Category Archives: birth

Why I decided not to have a home birth

This blog post has been in the making (in my head at least) for months if not years. Normally I write a blog post in 10-15 minutes after having thought about it for a while, but this one has taken me way longer. It has had different titles and different angles, but I think this is the final version.

When I was pregnant with Little Brother I was debating whether to have him at home. I wanted to blog about that process but I was afraid that my search of where to give birth would turn into a heated debate and I didn’t feel like putting on my meat pants. So I kept this search to myself. I do however want to share the process after the fact.

“Why would you consider a home birth?” one might ask. I think for the majority of women having a home birth in the US it isn’t about putting videos of your birth on YouTube. It’s about looking for an environment where you feel safe and have your wishes respected where possible. I considered a home birth for what you might call selfish reasons: wanting to sleep in my own bed after having given birth, not wanting a nurse to have to take my temperature while I was pushing a baby out because that was exactly an hour after she had last taken my temperature, not having to drive to the hospital while already in labor, because otherwise contractions might stop on the way in. So I asked my midwife (CNM, not CPM) at my first visit when pregnant with Little Brother whether she thought a home birth was an option (the CNMs in this practice attend births at a hospital, not at home). She told me that even though she thought I would be a good candidate (young, healthy, relatively smooth first birth), she couldn’t refer me to any CNMs because there are no CNMs attending home births in my area.

So I turned with my question to the lady who was my doula at BlueEyes’ birth. She was also the person who gave a child birth class, not hindered by much scientific knowledge (for example explaining how the cervix is a sphincter, which it’s not). And, as an important aside: this is what I hate about the current “child birth industry” as you might call it in the US: it is nearly impossible to find people to educate you about what kind of choices you can make regarding birth, and especially unmedicated birth, that are driven by scientific evidence rather than personal opinions.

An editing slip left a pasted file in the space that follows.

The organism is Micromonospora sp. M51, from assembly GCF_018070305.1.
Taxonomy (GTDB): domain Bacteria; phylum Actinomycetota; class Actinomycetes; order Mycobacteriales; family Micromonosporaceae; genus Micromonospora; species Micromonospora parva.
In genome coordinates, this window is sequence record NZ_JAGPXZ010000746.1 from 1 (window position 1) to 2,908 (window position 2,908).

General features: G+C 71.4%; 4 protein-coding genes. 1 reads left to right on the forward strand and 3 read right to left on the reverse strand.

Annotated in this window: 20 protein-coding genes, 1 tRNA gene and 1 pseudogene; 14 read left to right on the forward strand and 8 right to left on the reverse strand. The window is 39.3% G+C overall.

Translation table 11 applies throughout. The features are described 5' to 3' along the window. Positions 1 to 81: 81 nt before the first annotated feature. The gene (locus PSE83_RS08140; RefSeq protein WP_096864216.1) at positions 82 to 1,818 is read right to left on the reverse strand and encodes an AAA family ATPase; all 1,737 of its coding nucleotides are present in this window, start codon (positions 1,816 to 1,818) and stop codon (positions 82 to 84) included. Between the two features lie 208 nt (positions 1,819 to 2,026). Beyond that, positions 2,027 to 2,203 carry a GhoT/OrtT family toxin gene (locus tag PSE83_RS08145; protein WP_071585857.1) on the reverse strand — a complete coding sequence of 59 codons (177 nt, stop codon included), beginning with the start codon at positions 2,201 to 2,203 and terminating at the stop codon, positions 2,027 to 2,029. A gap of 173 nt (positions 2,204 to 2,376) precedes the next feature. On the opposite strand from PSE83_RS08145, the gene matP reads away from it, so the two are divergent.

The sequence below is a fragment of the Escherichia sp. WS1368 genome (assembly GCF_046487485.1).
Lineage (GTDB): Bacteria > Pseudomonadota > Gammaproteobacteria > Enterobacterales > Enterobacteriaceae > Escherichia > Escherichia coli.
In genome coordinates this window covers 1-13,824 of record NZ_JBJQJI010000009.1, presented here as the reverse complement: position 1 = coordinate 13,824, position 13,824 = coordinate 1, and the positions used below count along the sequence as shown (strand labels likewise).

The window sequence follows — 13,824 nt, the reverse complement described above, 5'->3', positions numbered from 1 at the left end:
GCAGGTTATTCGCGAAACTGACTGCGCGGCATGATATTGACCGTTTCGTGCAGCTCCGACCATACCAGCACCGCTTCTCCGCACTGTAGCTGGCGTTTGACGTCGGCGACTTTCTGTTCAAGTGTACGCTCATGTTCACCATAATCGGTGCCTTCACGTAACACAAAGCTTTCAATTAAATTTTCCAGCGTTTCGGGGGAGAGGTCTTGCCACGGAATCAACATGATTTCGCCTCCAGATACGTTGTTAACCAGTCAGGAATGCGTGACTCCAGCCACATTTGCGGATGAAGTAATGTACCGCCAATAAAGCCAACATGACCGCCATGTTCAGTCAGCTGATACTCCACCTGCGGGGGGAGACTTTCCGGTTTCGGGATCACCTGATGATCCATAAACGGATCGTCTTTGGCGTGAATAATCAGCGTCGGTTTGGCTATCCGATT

So my former doula sent me an email with a bunch of names of CPMs in the neighborhood. I googled them and found some of their names on a listserv talking about learning to suture at someone’s kitchen table. And since I had a third degree tear with BlueEyes birth, that was too difficult for my midwife to suture and required the trained hands of the head of OB/GYN at the hospital, I started to get a bit hesitant about having a home birth attended by someone who learned to suture at someone’s kitchen table.

-For those of you who are going to say that if I wasn’t in the stressful environment of the hospital I wouldn’t have had a third degree tear: I don’t think that was true. I was laboring on my knees without anyone telling me how to push (which seems to be better for your urodynamic factors) but BlueEyes came out in one push with his hand next to his face. Little Brother’s birth taught me that even with very gentle pushing, a super comfortable environment, and my midwife having her hand on my perineum, a hand next to the face still meant a second degree tear in my case.

Also: what would I do if I switched to a CPM for a home birth but my baby would be breech or it would otherwise not be a low risk birth anymore? Then I could probably not easily switch back to my wonderful CNM practice. And would I trust this CPM to know if my baby was breech? And, the most important factor in my decision: you can’t argue with data. The recent release of the home birth death rate shows the home birth death rate in the US is 450% higher than hospital birth. (although these data weren’t there yet when I was deciding whether to have a home birth or not).

Another important reason was that in The Netherlands, where many low risk births happen at home, a significant proportion of women need to transfer at some point during or right after birth (sorry I can’t find this stat anymore, will keep looking to link to it!). What would happen if I would need to transfer in a country where this isn’t happening on a daily basis? Would the CPM dare to go to the hospital or would she be hesitant to take me there because of her fear of a law suit? Would I be in time? And how would the OB on call react to someone having attempted a home birth? What would my insurance say?

I have no answers to these questions because this is where I stopped my search and decided to have Little Brother in the hospital, with the same midwife practice as BlueEyes. It is a great practice where they encourage you to express your wishes and try to adhere to them as much as possible within the boundaries of science and reason. Looking back I don’t even know why I went on this quest of deciding to have a home birth or not but I guess it was necessary to feel that I made the right choice. I might have decided otherwise if I had lived in my homecountry or if my midwifery practice hadn’t existed.